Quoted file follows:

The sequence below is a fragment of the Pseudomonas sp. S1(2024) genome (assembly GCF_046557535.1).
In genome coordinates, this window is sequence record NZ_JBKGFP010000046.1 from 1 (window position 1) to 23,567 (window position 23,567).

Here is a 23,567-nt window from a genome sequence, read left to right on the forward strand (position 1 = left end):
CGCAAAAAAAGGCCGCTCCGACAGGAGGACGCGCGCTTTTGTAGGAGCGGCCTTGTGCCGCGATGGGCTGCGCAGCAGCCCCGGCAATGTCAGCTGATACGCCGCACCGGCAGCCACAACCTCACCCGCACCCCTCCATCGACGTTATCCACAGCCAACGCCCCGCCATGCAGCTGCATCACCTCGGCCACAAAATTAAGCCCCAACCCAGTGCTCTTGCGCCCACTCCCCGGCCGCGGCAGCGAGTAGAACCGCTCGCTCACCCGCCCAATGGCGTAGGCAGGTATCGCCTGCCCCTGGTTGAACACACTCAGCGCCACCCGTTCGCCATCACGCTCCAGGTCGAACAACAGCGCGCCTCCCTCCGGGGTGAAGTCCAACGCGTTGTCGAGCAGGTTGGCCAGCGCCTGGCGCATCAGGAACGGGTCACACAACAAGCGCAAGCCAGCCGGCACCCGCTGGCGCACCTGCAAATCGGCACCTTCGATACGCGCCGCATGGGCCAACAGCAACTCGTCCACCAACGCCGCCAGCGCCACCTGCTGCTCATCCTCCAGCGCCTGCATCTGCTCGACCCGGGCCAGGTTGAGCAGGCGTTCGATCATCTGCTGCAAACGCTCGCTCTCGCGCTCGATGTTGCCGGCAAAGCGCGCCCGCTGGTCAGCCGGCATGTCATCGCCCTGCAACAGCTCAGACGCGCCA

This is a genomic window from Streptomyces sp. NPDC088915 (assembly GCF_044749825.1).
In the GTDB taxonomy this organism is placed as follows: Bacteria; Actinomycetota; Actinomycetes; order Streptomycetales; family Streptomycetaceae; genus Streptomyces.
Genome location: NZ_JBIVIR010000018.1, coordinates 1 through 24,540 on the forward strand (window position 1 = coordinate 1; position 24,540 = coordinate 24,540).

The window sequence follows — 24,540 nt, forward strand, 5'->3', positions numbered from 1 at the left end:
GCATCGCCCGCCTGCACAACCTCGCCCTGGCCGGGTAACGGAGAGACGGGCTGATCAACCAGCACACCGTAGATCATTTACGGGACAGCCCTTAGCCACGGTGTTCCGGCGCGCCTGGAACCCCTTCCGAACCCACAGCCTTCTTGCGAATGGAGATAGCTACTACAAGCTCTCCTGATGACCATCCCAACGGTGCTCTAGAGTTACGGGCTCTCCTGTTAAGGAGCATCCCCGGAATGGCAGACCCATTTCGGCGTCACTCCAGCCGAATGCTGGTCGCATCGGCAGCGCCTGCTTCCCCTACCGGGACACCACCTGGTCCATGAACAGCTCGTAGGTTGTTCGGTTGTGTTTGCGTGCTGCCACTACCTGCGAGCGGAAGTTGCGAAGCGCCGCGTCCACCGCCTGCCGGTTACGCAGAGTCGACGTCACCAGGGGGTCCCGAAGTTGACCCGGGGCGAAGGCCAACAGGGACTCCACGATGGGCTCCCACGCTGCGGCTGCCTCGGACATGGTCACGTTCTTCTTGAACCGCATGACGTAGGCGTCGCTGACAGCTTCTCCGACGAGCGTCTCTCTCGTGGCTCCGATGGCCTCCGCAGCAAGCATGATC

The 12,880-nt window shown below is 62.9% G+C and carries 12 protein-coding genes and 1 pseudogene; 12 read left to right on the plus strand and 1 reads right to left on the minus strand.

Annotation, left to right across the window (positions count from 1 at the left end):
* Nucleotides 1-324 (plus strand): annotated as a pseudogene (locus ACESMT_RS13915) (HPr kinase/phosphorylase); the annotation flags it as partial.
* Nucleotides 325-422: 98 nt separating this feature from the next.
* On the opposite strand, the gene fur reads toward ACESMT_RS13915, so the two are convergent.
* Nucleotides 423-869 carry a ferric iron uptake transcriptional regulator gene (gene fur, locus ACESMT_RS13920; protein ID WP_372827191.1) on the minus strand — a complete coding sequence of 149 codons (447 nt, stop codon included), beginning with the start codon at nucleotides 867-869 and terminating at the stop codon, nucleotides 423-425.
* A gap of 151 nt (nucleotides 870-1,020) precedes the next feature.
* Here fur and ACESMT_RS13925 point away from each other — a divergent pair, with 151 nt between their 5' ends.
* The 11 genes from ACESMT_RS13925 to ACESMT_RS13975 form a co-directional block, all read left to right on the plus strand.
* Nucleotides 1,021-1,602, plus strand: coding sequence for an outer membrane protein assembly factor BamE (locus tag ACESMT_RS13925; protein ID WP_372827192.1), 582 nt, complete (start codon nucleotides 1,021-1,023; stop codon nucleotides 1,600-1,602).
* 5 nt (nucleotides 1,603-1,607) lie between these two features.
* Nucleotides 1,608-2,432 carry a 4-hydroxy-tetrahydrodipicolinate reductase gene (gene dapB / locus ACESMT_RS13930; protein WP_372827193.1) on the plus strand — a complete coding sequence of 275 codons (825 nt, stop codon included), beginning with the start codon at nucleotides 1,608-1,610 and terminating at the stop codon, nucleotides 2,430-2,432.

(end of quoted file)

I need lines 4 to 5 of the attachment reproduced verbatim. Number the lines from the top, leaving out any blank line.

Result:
CGCAAAAAAAGGCCGCTCCGACAGGAGGACGCGCGCTTTTGTAGGAGCGGCCTTGTGCCGCGATGGGCTGCGCAGCAGCCCCGGCAATGTCAGCTGATACGCCGCACCGGCAGCCACAACCTCACCCGCACCCCTCCATCGACGTTATCCACAGCCAACGCCCCGCCATGCAGCTGCATCACCTCGGCCACAAAATTAAGCCCCAACCCAGTGCTCTTGCGCCCACTCCCCGGCCGCGGCAGCGAGTAGAACCGCTCGCTCACCCGCCCAATGGCGTAGGCAGGTATCGCCTGCCCCTGGTTGAACACACTCAGCGCCACCCGTTCGCCATCACGCTCCAGGTCGAACAACAGCGCGCCTCCCTCCGGGGTGAAGTCCAACGCGTTGTCGAGCAGGTTGGCCAGCGCCTGGCGCATCAGGAACGGGTCACACAACAAGCGCAAGCCAGCCGGCACCCGCTGGCGCACCTGCAAATCGGCACCTTCGATACGCGCCGCATGGGCCAACAGCAACTCGTCCACCAACGCCGCCAGCGCCACCTGCTGCTCATCCTCCAGCGCCTGCATCTGCTCGACCCGGGCCAGGTTGAGCAGGCGTTCGATCATCTGCTGCAAACGCTCGCTCTCGCGCTCGATGTTGCCGGCAAAGCGCGCCCGCTGGTCAGCCGGCATGTCATCGCCCTGCAACAGCTCAGACGCGCCA

This is a genomic window from Streptomyces sp. NPDC088915 (assembly GCF_044749825.1).